RESILIENT FUTURE: Bahamas must work towards building back better, says governance reformer

RESILIENT FUTURE: Bahamas must work towards building back better, says governance reformer

Aubry: This is prime time for Bahamas to look at economic diversification, digitization and expenditure

NASSAU, BAHAMAS — As the country continues to battle the challenges posed by the global COVID-19 pandemic, a governor reformer said yesterday that this nation must craft policies for a resilient future.

Matt Aubry, the Organization for Responsible Governance’s (ORG) executive director, told Eyewitness News that while the government has allocated millions to help impacted Bahamians with unemployment and food assistance amid the pandemic, this nation must move to seriously address issues such as food security rather than simply providing food.

The Ministry of Finance recently revealed that the country’s fiscal deficit in the nine months ending March of this year ballooned nearly 250 percent compared to the same period of the prior fiscal year, widening from $251.3 million to a massive $878.2 million.

“In line with the fiscal strategy, government expenditure increased overall by $99.5 million compared to last year, driven substantially by additional outlays for social assistance benefits ($145 million), finance charges ($43.5 million), public debt interest ($21.8 million) and subsidies ($19.2 million),” the report noted.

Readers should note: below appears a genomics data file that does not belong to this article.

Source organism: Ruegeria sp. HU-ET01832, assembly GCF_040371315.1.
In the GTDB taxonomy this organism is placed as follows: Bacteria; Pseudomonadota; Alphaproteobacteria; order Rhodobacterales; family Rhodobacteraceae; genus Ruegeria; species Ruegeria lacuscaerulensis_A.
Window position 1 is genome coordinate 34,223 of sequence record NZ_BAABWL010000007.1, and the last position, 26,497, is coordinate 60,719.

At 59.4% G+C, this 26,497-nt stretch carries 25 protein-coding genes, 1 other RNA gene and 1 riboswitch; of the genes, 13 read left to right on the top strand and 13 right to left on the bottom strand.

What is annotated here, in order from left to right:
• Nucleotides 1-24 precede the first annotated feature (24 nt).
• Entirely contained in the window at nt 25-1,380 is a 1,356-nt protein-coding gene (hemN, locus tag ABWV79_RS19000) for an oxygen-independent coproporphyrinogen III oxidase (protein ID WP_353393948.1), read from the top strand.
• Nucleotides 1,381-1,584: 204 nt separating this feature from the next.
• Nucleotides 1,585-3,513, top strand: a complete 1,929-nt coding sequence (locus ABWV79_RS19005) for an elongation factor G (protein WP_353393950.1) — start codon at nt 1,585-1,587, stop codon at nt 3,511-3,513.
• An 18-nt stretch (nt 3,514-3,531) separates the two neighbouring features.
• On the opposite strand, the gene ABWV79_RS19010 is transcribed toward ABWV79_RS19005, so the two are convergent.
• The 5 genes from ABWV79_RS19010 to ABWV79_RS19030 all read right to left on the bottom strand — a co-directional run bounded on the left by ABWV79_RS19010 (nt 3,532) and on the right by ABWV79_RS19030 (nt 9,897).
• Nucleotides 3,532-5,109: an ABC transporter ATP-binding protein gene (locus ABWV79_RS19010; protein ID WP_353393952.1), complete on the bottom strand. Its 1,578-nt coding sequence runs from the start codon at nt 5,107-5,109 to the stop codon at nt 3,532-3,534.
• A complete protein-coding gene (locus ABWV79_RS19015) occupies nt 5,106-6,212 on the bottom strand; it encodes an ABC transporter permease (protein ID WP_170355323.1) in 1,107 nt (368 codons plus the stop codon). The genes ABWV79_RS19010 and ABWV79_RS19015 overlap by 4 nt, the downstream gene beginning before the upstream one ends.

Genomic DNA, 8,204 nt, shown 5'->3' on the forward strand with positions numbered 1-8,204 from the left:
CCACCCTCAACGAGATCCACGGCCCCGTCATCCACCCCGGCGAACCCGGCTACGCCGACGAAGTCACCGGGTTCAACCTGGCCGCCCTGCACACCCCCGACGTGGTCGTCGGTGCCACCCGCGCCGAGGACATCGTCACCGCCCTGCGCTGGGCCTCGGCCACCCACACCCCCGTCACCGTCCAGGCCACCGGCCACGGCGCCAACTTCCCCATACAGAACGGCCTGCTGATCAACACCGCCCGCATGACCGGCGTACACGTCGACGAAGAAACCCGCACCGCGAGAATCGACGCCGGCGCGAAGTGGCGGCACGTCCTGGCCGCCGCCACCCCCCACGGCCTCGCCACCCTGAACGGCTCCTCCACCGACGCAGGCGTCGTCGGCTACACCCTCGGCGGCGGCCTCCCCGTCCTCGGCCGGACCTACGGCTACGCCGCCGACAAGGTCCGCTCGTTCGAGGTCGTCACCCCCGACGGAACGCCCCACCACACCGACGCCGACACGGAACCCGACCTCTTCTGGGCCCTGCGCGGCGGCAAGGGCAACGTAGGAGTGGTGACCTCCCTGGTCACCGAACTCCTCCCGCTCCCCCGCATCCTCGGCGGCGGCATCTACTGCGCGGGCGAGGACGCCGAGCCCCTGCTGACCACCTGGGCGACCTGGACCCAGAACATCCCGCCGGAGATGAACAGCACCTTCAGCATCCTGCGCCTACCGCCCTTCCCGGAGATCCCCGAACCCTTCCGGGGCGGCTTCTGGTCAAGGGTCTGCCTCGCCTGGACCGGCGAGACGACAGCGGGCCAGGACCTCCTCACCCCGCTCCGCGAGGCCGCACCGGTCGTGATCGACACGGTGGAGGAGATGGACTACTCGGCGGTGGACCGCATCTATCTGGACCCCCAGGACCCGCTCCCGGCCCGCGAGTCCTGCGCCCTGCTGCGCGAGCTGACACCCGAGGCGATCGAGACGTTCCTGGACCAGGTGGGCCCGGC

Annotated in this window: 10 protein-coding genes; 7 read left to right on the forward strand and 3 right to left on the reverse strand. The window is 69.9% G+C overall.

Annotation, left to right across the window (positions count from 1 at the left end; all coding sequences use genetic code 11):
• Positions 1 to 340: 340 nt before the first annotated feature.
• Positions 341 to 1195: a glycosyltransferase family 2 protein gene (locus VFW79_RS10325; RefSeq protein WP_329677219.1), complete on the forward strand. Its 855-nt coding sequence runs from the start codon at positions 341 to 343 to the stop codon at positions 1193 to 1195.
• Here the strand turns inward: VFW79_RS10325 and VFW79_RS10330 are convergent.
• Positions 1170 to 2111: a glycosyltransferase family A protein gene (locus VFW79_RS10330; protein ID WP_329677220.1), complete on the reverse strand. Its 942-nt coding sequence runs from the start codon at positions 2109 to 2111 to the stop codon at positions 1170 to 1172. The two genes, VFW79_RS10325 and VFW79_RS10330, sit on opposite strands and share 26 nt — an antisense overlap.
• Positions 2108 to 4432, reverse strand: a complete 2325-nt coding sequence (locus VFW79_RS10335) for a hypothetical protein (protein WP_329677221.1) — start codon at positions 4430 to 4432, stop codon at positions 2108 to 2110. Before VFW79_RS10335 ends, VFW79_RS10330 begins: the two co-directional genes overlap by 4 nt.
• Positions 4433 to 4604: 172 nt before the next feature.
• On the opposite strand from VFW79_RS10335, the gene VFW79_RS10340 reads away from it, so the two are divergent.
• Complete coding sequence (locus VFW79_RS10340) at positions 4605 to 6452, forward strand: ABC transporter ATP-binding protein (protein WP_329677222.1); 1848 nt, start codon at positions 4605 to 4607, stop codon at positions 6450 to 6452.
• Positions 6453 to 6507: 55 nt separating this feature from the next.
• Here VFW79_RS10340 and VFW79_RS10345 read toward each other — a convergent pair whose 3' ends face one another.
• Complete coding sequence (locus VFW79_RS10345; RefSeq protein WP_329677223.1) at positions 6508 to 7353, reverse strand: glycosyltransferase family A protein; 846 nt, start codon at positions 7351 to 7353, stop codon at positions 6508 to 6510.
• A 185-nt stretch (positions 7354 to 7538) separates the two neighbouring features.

Aubry said: “The fiscal responsibility legislation obviously speaks to being able to adapt to various issues that arise but who would have guessed that we would have faced dual disasters at the level that we have?

Matt Aubry.

“There is a huge challenge of having to undertake such significant borrowing as a huge part of what we are going to repay will be interest. That’s a very important thing to consider.”

He added: “The expenditure on social assistance and food distribution is similar to what is happening in other places around the world. I think that as we develop our policy, we need to continue to look towards the future. We need to look at how we are working towards food security rather than just providing food and how are we helping people to be more resilient.

“This is prime time for us to be looking at economic diversification and how we allocate expenditure. It’s not about just putting a Band-Aid on a cut but building a body back better.

“We need to look at how we ensure greater efficiencies, focus on digitization and ensure that we are getting the biggest bang for buck from the civil service.”